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How Much Does the Executor of a Will Get Paid?

Questions like “Does the executor of a will get paid?” frequently appear in the discussions between Georgia probate lawyers and their clients.

It is a topic of interest for both beneficiaries or appointed Executors who want to ensure each party is compensated correctly.

If you are an Executor, you realize the volume of work and effort this activity implies and want to receive reasonable compensation. If you are a beneficiary, you are interested in paying fewer fees and ensuring that the executor completes his duties correctly.

Let’s discuss in detail the situations that might arise and everything you should know about executor fees in Georgia.


First, Why Does an Executor Get Paid?

Being an Executor involves many responsibilities that must be fulfilled during probate. The probate process may be lengthy; it may take months or years to complete. It’s the primary reason why an executor fee may apply.

Plus, Executors have the right to receive compensation for their services. They have to perform a variety of tasks, among which:

  • Open the probate process.
  • Identify the assets of the deceased.
  • Administer the estate.
  • Notify the beneficiaries and heirs and also the creditors.
  • Pay the debts.
  • Assign the assets to heirs and beneficiaries.
  • Miscellaneous other.
  • Close the estate.

Under Georgia law, an executor may serve with or without being paid, as directed in the will.

If the will specifies that the executor will not be paid for their duty, then they will not receive executor fees.

Settling an estate in Georgia can take time, and in some situations, the executor receives a fee for the time and energy spent while handling everything.


How Much Does an Executor Get Paid? How Much Does the Executor of a Will Get Paid?

There is no straight answer to this question. It depends on the situation.

The will states a specific amount to be paid to the executor.

Suppose the will mentions an executor compensation. In such cases, it may set a specific amount of compensation or a flat fee or indicate a formula or other method of calculating the executor’s fee.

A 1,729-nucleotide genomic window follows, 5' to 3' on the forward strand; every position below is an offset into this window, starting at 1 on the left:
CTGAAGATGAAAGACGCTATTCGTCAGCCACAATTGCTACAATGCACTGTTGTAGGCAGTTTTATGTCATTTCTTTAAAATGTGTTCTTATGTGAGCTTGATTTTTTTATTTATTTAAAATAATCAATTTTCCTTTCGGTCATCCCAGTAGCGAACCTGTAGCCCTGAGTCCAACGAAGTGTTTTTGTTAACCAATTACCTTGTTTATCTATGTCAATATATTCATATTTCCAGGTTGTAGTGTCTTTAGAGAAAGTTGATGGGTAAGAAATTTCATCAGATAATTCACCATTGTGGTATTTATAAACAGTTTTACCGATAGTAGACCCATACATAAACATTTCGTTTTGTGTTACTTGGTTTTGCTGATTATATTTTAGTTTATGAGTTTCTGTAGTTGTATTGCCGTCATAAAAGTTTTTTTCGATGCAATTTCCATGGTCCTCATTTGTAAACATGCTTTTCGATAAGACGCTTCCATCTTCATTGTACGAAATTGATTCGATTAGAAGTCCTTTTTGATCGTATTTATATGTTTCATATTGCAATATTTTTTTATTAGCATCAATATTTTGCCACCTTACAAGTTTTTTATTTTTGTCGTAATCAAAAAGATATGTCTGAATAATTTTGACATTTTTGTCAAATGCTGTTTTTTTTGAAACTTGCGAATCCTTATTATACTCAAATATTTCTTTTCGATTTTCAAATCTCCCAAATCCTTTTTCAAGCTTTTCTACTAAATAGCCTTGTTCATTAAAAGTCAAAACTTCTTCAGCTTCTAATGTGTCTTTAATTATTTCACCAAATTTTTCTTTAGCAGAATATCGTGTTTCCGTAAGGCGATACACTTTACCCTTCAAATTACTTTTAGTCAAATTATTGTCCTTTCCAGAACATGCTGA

After the will is probated, accepted by the Probate Court, and the estate is administered, the executor will receive the amount listed as executor fees.

Consequently, the executor will receive the payment as the will directs and usually may not receive additional compensation under Georgia probate law.

The will states that the executor will not be paid.

Suppose the will is probated and accepted by the Court as the Last Will and Testament and explicitly states that the executor will not be paid for their role. In that case, they will not receive any payment for serving as executor.

The will does not mention Executor fees.

If the will does not mention Executor fees at all or if the will specifies that the executor is to receive a commission for serving as executor but not the exact amount or fee, then they will get paid for their time as an Executor.

And will be compensated according to the default rules of Georgia probate law.

The state law outlines the following:

  • An executor is entitled to receive 2.5% of all money brought into the estate and 2.5% of all money paid or distributed out of an estate. This amount does not include real estate value (unless the executor sells it) or stocks and bonds (unless sold by the executor).
  • The executor may receive 10% of any interest earned by the estate.
  • By petitioning the appropriate Georgia probate court, the executor may receive additional compensation of up to 3% of the value of the non-money property (like stocks, real estate, and bonds) that is distributed to the beneficiaries without being sold.

When Does an Executor Get Paid?

Executor payment has to respect the rule that creditors get satisfied before heirs and beneficiaries receive their distribution.

There is an order of creditors that must be satisfied.

In Georgia, a system dictates which debts are paid first. The following order should be respected:

  1. Years Support
  2.  Funeral expenses
  3.  Administration fees
  4.  Expenses of final illness
  5.  Income tax, estate tax, and other taxes
  6.  Secured Creditors
  7.  Unsecured Creditors
  8.  Heirs/Beneficiaries